Senator the Hon Mathias Cormann
Minister for Finance
Date: Tuesday, 4 February 2014
JOHN MCGLUE: Confirmation today of one of the worst kept secrets of Federal politics, former Treasurer Peter Costello has been appointed the Chairman of the Future Fund and one of the key people behind that decision and that appointment was Finance Minister and WA Senator Mathias Cormann. Welcome to the program Minister, good to have you.
MATHIAS CORMANN: Good afternoon. Good to be here.
JOHN MCGLUE: Pretty open secret, Peter Costello joining the board of the Future Fund as Chairman. He has now been formally appointed, what does he bring to the job?
MATHIAS CORMANN: Well Peter Costello is of course a great Australian. He has provided highly distinguished service to the nation as the longest serving Federal Treasurer for nearly 12 years and of course since 2009 he has been on the Future Fund Board of Guardians as a Director, having been appointed by the previous government, which clearly also recognised his skills in that regard.
JOHN MCGLUE: Well in just about every aspect of how government is run in Australia, the incoming Abbott administration has a lot to say about what was wrong in the past and how things should be in the future. What do you want to see happen with the Future Fund that’s different?
MATHIAS CORMANN: We want the Future Fund to continue to perform strongly, to fulfil its mandate to help the Government manage the challenges from the ageing of the population, in particular by helping us achieve the returns necessary to fund public sector superannuation and pension liabilities, which were completely unfunded. Peter Costello himself of course set up the Future Fund, investing budget surpluses that he delivered after having paid off $96 billion worth of debt, which he had inherited from the previous government.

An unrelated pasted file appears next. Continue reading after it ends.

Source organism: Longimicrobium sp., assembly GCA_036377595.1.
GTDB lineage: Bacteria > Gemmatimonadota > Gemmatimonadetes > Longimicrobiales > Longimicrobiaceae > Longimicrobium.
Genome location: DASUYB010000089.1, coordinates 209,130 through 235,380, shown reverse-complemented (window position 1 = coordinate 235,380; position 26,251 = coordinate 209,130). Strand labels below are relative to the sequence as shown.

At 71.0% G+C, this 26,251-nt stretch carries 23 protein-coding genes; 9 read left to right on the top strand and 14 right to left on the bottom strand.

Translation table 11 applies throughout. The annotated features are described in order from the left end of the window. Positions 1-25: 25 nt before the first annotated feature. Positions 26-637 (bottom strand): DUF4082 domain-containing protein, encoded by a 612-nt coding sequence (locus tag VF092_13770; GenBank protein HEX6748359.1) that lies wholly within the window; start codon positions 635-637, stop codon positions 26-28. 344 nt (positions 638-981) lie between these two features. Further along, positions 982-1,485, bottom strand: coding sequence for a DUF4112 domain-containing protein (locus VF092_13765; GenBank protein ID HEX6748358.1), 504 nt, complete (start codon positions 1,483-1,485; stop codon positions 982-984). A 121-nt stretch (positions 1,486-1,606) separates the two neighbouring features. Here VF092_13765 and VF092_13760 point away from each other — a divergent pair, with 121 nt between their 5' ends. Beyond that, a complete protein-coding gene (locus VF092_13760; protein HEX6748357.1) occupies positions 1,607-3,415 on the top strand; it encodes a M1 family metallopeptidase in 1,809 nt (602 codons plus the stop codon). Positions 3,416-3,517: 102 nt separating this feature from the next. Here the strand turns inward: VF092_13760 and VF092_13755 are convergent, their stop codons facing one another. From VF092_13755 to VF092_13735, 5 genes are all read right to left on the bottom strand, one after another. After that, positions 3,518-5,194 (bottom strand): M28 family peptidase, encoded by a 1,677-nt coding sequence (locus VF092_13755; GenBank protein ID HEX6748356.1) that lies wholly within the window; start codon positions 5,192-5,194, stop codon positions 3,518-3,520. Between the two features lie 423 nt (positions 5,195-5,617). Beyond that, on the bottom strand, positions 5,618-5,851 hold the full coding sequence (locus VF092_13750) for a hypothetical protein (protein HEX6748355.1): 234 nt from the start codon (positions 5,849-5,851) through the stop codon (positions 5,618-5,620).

JOHN MCGLUE: You’ve spoken about the intention of the Future Fund and what its motivations are, what about how the Future Fund invests? There is a lot of public infrastructure in Australia that is crying out for fresh money but some of the big funds, the big investment funds, big super funds have been a little shy about investing in those areas. Is that a role for the Future Fund? Would you like to see it more active in those areas?
MATHIAS CORMANN: Well these are the sorts of judgements that the Future Fund needs to make independent from Government. The Government provides the overall mandate. It's very important that the Future Fund Board and the Executive and the leadership team of the Future Fund make these decisions based on their best judgements, their best commercial judgements, based on all of the information in front of them, but importantly independent from any political considerations that governments might have from time to time.
JOHN MCGLUE: So you wouldn’t mandate a certain portion of their funds to go into, for example public infrastructure?